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Atoms of Silence : for symphony orchestra

by Andrián Pertout (2018)

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Atoms of Silence


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Atoms of Silence : for symphony orchestra / Andrián Pertout.

Library shelf no. 784.2/PER 7 [Available for loan]

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Work Overview

Atoms of Silence was commissioned by Julian Burnside AO QC, was composed for the Australian Discovery Orchestra (ADO), and is dedicated to American astronomer, cosmologist, astrophysicist, astrobiologist, and author Carl Edward Sagan (1934-1996). "Atoms are mainly empty space. Matter is composed chiefly of nothing," states Sagan in Cosmos (1980), to then explain that "…beyond a single atom we confront an infinity of the very small. And when we look up at the night sky we confront an infinity of the very large. These infinities are among the most awesome of human ideas. They represent an unending regress which goes on not just very far, but forever…" The actual title has been derived from 'Atoms of Silence: An Exploration of Cosmic Evolution' (1981) by French Canadian astrophysicist Hubert Reeves CC OQ, which in turn was derived from a line from the poem 'Palme' by the French Symbolist poet Paul Valéry (1871-1945). "Every atom of silence, is the chance for a ripened fruit." According to Reeves, at the essence of this statement is the proposition that the "epic cosmic organization is structured in time. Every second, something ripens a little. Nature does its work in secret and blossoms in its own good time." In a chapter about music in the aforementioned book, Reeves explains that, "in order to write music the composer chooses a certain number of elementary tones. He then places them in a particular sequence that will unfold in time. If these tones have been chosen randomly, and if there is no relation between a tone and the ones that preceded it and follow it, we have noise. If they are ordered according to a particular structure, whether that of J.S. Bach or that of the Beatles, we have music. There is an infinite number of ways to make noise, but a much more limited number of ways to make music."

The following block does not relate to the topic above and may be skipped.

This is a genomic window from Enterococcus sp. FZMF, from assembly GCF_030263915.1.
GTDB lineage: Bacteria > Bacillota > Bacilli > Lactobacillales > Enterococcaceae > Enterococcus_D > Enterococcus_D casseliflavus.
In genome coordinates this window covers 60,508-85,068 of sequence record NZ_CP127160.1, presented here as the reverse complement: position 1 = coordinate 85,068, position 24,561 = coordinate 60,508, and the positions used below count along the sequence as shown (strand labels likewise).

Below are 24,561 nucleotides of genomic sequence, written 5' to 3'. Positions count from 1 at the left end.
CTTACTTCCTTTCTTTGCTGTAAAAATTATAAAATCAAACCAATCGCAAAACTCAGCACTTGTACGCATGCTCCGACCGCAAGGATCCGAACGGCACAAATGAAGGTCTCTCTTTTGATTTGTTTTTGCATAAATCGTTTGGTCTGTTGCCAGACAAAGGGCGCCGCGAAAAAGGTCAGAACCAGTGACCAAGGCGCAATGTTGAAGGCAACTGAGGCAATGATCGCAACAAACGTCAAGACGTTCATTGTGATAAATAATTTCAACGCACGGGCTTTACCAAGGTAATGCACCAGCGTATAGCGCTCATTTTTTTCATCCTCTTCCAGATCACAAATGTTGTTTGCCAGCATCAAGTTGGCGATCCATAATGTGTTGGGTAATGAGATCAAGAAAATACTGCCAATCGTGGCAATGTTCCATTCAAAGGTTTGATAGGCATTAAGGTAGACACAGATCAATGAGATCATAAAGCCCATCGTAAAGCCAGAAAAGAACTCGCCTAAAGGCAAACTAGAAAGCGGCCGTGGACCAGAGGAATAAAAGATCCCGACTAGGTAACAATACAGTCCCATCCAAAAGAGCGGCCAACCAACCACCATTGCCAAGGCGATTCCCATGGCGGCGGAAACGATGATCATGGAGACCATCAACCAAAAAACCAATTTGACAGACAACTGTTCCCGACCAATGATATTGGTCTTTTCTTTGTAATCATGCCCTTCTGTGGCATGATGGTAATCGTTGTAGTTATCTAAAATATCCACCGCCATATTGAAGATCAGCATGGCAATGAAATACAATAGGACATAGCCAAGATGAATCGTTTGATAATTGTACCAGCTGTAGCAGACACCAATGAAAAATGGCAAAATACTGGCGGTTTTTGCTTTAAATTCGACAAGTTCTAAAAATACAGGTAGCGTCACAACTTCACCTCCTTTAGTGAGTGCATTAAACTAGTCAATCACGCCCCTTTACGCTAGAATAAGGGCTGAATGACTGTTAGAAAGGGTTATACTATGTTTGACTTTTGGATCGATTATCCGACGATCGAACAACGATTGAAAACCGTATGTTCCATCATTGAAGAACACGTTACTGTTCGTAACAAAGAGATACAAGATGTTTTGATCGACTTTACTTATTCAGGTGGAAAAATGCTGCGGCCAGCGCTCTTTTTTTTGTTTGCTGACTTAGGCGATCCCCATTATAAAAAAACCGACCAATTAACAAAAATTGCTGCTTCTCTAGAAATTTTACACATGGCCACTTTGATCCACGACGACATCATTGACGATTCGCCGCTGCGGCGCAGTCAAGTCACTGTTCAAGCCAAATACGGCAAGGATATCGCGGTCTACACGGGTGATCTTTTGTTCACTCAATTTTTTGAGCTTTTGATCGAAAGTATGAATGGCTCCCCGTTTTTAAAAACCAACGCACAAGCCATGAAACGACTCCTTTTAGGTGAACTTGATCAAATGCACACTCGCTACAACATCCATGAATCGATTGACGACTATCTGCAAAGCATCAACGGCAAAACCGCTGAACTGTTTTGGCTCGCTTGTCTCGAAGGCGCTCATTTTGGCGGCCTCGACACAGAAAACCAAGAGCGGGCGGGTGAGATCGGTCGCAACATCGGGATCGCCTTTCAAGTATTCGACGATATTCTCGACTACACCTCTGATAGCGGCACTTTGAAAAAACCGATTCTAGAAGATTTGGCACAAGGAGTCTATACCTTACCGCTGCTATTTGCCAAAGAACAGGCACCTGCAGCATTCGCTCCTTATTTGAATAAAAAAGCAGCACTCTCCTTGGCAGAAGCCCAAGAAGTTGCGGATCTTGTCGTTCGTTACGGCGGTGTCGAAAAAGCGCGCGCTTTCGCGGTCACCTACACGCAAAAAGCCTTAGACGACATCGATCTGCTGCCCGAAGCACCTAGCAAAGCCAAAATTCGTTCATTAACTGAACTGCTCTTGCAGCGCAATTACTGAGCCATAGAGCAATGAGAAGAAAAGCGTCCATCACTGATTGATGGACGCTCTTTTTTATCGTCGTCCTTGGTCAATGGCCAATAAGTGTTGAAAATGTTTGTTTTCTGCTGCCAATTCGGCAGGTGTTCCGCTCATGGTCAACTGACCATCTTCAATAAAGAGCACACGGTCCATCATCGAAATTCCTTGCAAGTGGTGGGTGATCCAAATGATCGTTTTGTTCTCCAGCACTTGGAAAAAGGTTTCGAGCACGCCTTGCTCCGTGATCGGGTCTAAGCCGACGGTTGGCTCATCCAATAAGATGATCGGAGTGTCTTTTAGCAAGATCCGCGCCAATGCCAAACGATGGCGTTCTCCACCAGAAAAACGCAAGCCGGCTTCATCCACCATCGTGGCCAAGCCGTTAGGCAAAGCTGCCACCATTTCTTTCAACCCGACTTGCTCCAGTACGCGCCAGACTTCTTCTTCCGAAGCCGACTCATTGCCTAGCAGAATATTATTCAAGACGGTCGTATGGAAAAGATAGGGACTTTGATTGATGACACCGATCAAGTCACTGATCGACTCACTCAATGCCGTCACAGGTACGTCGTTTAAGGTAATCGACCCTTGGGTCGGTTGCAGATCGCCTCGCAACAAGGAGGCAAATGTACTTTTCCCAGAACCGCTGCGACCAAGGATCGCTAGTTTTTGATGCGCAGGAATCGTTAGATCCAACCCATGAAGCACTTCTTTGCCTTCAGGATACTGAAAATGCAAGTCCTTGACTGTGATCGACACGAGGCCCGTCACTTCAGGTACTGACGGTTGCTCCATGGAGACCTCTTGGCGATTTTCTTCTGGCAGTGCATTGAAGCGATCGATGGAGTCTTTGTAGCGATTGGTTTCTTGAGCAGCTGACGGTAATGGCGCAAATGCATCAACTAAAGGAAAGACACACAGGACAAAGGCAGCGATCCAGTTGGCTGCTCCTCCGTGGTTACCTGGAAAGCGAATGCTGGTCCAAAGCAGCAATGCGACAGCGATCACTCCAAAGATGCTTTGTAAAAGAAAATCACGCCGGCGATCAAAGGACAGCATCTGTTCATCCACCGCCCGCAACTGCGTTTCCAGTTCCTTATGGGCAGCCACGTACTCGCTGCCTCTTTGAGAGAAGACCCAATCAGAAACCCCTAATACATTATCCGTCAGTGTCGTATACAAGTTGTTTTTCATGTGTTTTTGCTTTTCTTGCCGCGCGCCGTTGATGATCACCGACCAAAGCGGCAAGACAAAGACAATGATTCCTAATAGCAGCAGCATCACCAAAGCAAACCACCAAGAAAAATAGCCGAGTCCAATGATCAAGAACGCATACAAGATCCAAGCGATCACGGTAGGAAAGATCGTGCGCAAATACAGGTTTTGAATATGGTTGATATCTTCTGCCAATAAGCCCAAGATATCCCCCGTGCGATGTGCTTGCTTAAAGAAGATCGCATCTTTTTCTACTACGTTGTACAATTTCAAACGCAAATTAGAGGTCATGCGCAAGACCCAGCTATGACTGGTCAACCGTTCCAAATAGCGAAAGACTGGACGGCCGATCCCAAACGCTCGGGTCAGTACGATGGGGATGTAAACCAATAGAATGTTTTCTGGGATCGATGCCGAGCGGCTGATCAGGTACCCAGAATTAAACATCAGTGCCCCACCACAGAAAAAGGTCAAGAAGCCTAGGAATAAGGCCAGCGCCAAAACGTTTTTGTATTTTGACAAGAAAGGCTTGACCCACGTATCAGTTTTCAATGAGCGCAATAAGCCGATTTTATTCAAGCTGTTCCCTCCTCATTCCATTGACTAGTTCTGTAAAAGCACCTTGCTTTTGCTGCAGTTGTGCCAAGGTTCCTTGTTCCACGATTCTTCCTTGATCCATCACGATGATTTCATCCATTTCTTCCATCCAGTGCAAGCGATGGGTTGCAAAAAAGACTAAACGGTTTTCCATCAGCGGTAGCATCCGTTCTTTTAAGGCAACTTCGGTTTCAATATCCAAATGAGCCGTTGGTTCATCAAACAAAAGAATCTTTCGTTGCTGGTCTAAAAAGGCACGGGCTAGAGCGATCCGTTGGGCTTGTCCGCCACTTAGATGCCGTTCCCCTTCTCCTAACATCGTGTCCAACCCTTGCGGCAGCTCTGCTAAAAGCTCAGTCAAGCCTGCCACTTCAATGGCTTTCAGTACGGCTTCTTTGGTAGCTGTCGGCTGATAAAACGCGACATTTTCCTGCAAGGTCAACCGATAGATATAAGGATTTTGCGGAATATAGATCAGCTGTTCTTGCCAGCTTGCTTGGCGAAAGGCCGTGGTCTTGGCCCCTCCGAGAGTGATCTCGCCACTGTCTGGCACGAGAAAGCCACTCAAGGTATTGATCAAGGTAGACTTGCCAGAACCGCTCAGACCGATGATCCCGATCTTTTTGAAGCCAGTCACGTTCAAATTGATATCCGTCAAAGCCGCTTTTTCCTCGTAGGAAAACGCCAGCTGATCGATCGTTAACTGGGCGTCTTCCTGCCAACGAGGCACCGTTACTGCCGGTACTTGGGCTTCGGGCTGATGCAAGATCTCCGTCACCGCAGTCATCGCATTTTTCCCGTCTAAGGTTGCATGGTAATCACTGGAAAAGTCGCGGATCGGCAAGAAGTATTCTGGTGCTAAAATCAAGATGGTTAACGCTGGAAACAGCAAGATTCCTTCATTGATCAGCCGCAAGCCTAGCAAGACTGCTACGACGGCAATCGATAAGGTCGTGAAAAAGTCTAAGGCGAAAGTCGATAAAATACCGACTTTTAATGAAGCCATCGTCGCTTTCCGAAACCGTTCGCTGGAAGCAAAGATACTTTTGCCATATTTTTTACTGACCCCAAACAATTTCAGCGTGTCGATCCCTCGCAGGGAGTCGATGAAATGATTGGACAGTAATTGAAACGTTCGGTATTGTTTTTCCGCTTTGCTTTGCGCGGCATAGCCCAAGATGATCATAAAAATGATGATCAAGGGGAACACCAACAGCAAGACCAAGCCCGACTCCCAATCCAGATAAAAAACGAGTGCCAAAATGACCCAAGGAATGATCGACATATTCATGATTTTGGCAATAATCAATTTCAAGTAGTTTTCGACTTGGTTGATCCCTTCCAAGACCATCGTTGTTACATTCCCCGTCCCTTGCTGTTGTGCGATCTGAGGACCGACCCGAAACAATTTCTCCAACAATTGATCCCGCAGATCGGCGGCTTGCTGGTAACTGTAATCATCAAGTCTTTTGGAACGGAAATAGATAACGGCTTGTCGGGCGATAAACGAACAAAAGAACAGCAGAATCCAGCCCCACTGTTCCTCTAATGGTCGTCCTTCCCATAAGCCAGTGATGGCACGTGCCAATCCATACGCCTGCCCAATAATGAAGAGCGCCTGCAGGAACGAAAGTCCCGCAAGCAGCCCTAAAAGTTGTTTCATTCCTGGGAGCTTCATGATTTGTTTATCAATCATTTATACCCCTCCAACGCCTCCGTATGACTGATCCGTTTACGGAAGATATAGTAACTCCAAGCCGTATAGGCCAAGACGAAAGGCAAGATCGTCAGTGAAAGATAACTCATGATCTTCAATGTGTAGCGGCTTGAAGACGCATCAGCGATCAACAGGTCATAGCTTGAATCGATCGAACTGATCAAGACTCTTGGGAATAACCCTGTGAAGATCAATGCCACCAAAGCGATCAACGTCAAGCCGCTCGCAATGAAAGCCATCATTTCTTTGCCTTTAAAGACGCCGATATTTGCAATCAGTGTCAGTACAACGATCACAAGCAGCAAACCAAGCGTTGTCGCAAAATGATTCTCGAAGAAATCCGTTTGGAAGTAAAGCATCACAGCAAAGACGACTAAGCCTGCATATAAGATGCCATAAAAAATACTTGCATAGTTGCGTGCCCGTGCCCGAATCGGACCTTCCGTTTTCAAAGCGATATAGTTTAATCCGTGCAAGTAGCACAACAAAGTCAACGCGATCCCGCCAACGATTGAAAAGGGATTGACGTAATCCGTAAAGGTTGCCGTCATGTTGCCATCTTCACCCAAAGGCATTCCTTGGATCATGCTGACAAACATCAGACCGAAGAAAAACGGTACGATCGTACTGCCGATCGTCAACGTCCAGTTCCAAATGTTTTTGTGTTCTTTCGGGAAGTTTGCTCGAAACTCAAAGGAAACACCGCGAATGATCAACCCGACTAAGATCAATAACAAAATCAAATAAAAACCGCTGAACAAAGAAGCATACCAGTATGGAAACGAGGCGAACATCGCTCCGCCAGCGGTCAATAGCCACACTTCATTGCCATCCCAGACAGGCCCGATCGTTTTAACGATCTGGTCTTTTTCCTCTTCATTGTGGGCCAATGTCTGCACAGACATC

The conceptual framework of Atoms of Silence incorporates various notions of symmetry within its harmonic structure - a combinatorial series of repeated chords arranged according to the morphology of Pascal's Triangle, and rhythmic structure - an imitative series of repeated melodies and motives systemized according to the multifaceted symmetrical components of tiling rhythmic canons. The utilization of these musical materials within a regenerative compositional process of repetition intended to generate a sonic portrayal of the repeated patterns present in the textile or fabric patterns of indigenous Philippine artwork, as well as the symmetrical construction of the UNESCO World Heritage-listed Banaue Rice Terraces, or Stairway to the Sky.

Work Details

Year: 2018

Instrumentation: Piccolo, flute, oboe, cor anglais, clarinet, bass clarinet, bassoon, contrabassoon, horn, trumpet, tenor trombone, tuba, timpani, percussion, harp, strings.

Duration: 11 min.

Difficulty: Advanced — Professional

Dedication note: Dedicated to Carl Edward Sagan (1934-1996)

Written for: Australian Discovery Orchestra

Commission note: Commissioned by Julian Burnside.

First performance: by Olivier Ochanine, Sun Symphony Orchestra — 27 Nov 18. 3rd Asia-Europe New Music Festival, Vietnam National Academy of Music, Hanoi, Vietnam

The composer notes the following styles, genres, influences, etc associated with this work:
Carl Edward Sagan (1934-1996), Hubert Reeves CC OQ, Paul Valéry (1871-1945), Dan T. Vuza, Jean-Paul Davalan.

Performances of this work

19 May 2019: at Australian Discovery Orchestra (Ian Roach Hall, Scotch College). Featuring Australian Discovery Orchestra, Kevin Purcell.

27 Nov 18: 3rd Asia-Europe New Music Festival, Vietnam National Academy of Music, Hanoi, Vietnam. Featuring Olivier Ochanine, Sun Symphony Orchestra.

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